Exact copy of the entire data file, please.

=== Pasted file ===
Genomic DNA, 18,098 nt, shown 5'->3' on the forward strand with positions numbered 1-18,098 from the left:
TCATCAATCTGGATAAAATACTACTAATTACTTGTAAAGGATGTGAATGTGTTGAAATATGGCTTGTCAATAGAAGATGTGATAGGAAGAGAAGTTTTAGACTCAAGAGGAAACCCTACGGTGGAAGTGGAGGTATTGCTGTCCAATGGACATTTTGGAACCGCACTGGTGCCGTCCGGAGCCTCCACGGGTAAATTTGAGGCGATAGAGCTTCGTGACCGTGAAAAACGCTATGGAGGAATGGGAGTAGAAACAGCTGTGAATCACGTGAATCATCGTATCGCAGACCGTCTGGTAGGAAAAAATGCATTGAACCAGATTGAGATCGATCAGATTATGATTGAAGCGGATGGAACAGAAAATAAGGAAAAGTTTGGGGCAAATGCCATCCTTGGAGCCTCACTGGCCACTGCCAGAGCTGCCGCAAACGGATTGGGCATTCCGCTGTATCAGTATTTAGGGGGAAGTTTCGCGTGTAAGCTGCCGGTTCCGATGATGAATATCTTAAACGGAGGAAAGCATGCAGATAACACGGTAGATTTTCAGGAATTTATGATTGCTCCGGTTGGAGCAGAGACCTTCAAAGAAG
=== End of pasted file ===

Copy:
Genomic DNA, 18,098 nt, shown 5'->3' on the forward strand with positions numbered 1-18,098 from the left:
TCATCAATCTGGATAAAATACTACTAATTACTTGTAAAGGATGTGAATGTGTTGAAATATGGCTTGTCAATAGAAGATGTGATAGGAAGAGAAGTTTTAGACTCAAGAGGAAACCCTACGGTGGAAGTGGAGGTATTGCTGTCCAATGGACATTTTGGAACCGCACTGGTGCCGTCCGGAGCCTCCACGGGTAAATTTGAGGCGATAGAGCTTCGTGACCGTGAAAAACGCTATGGAGGAATGGGAGTAGAAACAGCTGTGAATCACGTGAATCATCGTATCGCAGACCGTCTGGTAGGAAAAAATGCATTGAACCAGATTGAGATCGATCAGATTATGATTGAAGCGGATGGAACAGAAAATAAGGAAAAGTTTGGGGCAAATGCCATCCTTGGAGCCTCACTGGCCACTGCCAGAGCTGCCGCAAACGGATTGGGCATTCCGCTGTATCAGTATTTAGGGGGAAGTTTCGCGTGTAAGCTGCCGGTTCCGATGATGAATATCTTAAACGGAGGAAAGCATGCAGATAACACGGTAGATTTTCAGGAATTTATGATTGCTCCGGTTGGAGCAGAGACCTTCAAAGAAG